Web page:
I have a very clear memory of the day I learned to read a calendar. By this time I understood the concept of measuring time and how the days of the week went. My young brain had easily accepted how the months of the year were made up of these weeks, and all the reasons behind why there were more days in some months than others. The whole thing came together for me in a nice little package that I could reason out.
But something about that calendar really bothered me.
I remember sitting in the kitchen, staring at the wall calendar with my parents. I asked them how they knew, just by looking at the calendar, which week it was right now. I mean, sure it’s Sunday. But how do we know which Sunday it is just by looking at the calendar?
We just know.
We always stay aware of time, and we just know what day it is. So, when we look at the calendar we already know if it’s the third week of the month or the fourth week, and which day it is.
This answer was unacceptable to me. What was the point of a calendar, then, if we had to already know what day it was before we could read the thing?
I was thinking about this the other day as I was explaining the days of the week to Teghan. She is older than I was when I first learned the hard truth about calendars- but she is pretty far away from understanding the concept of time. Obviously she is not asking questions, but I try to answer the questions I think she might have to the best of my abilities. It leads to a lot of scenes of me rambling on about random things as she runs back and forth across the living room floor.
Once in a while she stops and seems to really hear me, so I keep it up. I know I sound crazy. Also, I am not really great at explaining the things I haven’t needed explanations for since I was a preschooler. My mind accepted the logic so long ago that it all sounds foreign to me now as I break down the details. And you know what I figured out? I never did find a satisfying answer to that calendar question. It just stopped mattering one day.
I suppose experience led me to the conclusion that we didn’t really use calendars for reading time. We use them for scheduling our future plans and organizing our knowledge of time in a visual form. I now know that this type of explanation would have suited me better, but how on earth could my parents have been expected to work all that out about me? And I could talk.
It’s fascinating when you can pull up memories from your youth and really grasp how your brain worked at that time. I get glimpses of just how little I knew, and I feel overwhelmed at the responsibility I have with Teghan. I also find it interesting that there has never been a time when my brain didn’t require formulas and complete understanding.
What really bothered me about that calendar was how there was no exact formula for reading it. There was no calculation that I could use to always be able to determine the date- it was dependent on me just knowing things. This made me nervous. I required clear directions for coming to conclusions. Almost everything else had worked that way, but this calendar thing left room for mistakes.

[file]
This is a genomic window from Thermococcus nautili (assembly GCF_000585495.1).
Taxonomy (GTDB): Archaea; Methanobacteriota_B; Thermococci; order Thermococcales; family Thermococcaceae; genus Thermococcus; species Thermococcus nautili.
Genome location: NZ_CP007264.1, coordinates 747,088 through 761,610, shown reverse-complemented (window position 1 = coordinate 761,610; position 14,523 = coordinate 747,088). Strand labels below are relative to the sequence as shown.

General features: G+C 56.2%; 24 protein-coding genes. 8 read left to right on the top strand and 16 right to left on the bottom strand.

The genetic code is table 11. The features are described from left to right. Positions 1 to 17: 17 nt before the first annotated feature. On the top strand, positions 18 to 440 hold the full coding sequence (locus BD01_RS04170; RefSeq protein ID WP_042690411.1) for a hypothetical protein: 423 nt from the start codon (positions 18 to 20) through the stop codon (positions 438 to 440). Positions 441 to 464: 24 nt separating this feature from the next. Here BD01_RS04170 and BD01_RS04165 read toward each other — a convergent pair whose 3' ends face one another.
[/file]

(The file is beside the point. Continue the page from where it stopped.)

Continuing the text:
What if something happened and I didn’t already know what day it was? What if I suffered some brain injury and was alone with no memory and nothing but a calendar? My little mind thought up all kinds of pointless scenarios like this in search of a formula that would make sense. But it was no good. That calendar was worthless.
I am like this with everything. My husband….not so much. Which makes me wonder about Teghan. Do I over explain things? I think the answer to that might be kind of obvious. One thing that has come from my over-thinking ways and Teghan’s autism, is the knowledge that I need to be more aware of how crippling (and automatic) it can be to live under the assumption that everyone thinks alike. I don’t really know how else to be, but I am certainly capable of having moments of realization now and again. And really, that’s the best scenario for any of us.
Maybe she does understand the days of the week. Maybe she accepts that today is Sunday and tomorrow is Monday just because I said so. Maybe it doesn’t matter to her how we as humans decided to measure time and how we came to these conclusions about that measurement. When I was her age- it mattered a lot. It still matters. So I get overwhelmed when I think about explaining it to someone who provides no feedback or follow-up questions. And it makes me wonder if I may be the wrong person for this job.
But I am starting a new plan on this. My new goal is to tell her how things are without so much elaboration to confuse her. I mean, she isn’t even asking the question in the first place, right? I want to believe that one day she will ask me questions. Any question at all would be amazing. Then there will be plenty of time for elaboration.
(And I do hope she asks me about reading calendars.)